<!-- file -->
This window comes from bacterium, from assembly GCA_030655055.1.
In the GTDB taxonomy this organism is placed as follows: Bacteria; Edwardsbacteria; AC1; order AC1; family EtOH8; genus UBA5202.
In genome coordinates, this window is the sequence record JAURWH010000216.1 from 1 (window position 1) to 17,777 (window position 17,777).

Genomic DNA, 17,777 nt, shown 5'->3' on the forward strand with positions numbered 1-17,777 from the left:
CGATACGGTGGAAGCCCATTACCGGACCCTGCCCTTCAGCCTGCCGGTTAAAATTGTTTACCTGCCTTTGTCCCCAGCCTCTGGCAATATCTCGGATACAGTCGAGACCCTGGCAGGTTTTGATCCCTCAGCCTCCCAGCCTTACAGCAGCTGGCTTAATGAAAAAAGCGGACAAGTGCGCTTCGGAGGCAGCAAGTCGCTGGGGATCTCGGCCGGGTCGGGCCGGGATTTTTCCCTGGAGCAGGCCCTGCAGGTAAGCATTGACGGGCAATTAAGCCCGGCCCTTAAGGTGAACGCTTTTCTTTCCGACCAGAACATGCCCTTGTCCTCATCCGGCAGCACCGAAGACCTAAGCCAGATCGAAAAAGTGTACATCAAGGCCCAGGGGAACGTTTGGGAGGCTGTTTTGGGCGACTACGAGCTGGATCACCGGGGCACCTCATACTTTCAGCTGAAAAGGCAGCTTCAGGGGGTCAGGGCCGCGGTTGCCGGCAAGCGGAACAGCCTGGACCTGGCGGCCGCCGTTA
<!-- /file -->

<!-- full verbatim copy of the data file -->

This window comes from bacterium, from assembly GCA_030655055.1.
In the GTDB taxonomy this organism is placed as follows: Bacteria; Edwardsbacteria; AC1; order AC1; family EtOH8; genus UBA5202.
In genome coordinates, this window is the sequence record JAURWH010000216.1 from 1 (window position 1) to 17,777 (window position 17,777).

Genomic DNA, 17,777 nt, shown 5'->3' on the forward strand with positions numbered 1-17,777 from the left:
CGATACGGTGGAAGCCCATTACCGGACCCTGCCCTTCAGCCTGCCGGTTAAAATTGTTTACCTGCCTTTGTCCCCAGCCTCTGGCAATATCTCGGATACAGTCGAGACCCTGGCAGGTTTTGATCCCTCAGCCTCCCAGCCTTACAGCAGCTGGCTTAATGAAAAAAGCGGACAAGTGCGCTTCGGAGGCAGCAAGTCGCTGGGGATCTCGGCCGGGTCGGGCCGGGATTTTTCCCTGGAGCAGGCCCTGCAGGTAAGCATTGACGGGCAATTAAGCCCGGCCCTTAAGGTGAACGCTTTTCTTTCCGACCAGAACATGCCCTTGTCCTCATCCGGCAGCACCGAAGACCTAAGCCAGATCGAAAAAGTGTACATCAAGGCCCAGGGGAACGTTTGGGAGGCTGTTTTGGGCGACTACGAGCTGGATCACCGGGGCACCTCATACTTTCAGCTGAAAAGGCAGCTTCAGGGGGTCAGGGCCGCGGTTGCCGGCAAGCGGAACAGCCTGGACCTGGCGGCCGCCGTTA